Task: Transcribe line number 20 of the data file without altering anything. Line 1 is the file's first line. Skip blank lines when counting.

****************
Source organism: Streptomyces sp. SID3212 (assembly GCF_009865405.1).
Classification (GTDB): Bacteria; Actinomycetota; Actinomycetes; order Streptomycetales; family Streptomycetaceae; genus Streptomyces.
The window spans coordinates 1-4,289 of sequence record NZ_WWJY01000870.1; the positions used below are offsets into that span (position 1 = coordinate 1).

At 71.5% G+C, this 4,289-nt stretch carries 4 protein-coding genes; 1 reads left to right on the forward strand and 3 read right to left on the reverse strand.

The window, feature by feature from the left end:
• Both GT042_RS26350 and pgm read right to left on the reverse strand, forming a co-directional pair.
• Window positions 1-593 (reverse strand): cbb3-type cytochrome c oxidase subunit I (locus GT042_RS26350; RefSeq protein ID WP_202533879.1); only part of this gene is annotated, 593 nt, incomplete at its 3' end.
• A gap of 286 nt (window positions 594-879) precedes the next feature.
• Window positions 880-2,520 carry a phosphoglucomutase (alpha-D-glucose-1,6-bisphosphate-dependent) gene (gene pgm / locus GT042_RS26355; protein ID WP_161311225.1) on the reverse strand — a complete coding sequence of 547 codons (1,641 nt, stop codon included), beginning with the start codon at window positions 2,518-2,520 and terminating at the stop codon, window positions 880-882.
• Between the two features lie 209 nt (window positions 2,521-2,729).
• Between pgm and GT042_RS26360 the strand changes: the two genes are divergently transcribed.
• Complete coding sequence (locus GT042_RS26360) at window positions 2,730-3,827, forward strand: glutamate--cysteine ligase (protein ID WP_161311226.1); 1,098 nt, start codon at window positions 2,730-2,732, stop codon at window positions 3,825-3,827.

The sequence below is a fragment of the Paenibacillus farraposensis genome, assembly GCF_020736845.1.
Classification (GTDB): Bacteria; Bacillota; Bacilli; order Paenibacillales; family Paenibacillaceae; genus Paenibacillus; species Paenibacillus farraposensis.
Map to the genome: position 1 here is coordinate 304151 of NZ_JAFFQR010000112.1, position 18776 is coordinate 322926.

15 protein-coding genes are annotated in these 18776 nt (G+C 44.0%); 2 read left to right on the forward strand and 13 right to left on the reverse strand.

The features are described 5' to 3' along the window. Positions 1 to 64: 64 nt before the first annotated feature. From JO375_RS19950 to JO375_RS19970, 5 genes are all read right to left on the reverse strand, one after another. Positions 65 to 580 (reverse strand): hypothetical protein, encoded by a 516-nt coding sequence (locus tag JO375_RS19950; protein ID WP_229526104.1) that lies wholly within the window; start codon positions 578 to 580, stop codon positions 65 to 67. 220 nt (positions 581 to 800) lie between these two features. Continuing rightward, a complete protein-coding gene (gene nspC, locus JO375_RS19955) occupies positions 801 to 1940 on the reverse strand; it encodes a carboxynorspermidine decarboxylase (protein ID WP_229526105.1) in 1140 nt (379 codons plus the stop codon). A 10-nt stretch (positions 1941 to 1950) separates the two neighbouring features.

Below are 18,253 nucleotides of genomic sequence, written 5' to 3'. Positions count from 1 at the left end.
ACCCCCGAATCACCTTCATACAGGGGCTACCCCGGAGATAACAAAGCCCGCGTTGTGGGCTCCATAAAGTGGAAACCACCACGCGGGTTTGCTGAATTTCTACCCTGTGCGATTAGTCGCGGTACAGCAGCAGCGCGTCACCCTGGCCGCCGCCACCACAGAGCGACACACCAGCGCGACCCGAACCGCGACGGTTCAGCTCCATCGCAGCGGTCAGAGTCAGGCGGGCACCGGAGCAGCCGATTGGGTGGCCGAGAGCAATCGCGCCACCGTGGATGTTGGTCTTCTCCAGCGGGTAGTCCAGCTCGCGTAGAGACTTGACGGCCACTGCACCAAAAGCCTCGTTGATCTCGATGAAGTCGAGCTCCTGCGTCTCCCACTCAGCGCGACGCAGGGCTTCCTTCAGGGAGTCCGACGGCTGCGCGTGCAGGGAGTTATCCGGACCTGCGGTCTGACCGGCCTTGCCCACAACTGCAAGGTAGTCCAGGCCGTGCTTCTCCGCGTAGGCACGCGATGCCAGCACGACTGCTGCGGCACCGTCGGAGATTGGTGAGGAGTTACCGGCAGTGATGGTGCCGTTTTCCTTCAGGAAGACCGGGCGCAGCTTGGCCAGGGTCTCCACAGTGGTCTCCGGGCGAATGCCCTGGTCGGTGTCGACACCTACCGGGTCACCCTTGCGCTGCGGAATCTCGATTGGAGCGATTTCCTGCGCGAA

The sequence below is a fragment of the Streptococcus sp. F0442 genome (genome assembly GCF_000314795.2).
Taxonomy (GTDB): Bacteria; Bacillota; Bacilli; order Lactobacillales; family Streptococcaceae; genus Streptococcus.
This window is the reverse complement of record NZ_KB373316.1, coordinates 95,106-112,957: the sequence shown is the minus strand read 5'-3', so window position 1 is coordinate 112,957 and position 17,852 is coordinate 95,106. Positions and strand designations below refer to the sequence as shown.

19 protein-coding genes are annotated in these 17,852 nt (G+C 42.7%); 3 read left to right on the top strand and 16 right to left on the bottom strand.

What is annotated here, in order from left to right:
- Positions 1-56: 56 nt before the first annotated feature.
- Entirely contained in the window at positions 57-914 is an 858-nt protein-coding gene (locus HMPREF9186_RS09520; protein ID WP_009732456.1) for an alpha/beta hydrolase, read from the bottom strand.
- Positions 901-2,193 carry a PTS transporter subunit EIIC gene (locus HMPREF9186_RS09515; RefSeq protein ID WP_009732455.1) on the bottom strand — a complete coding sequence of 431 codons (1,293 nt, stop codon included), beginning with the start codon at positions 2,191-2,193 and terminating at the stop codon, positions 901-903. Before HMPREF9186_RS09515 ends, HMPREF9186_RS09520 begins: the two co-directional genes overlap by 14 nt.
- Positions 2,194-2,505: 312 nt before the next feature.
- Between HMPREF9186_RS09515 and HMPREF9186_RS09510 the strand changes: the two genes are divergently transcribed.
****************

The sequence below is a fragment of the Streptococcus sp. F0442 genome (genome assembly GCF_000314795.2).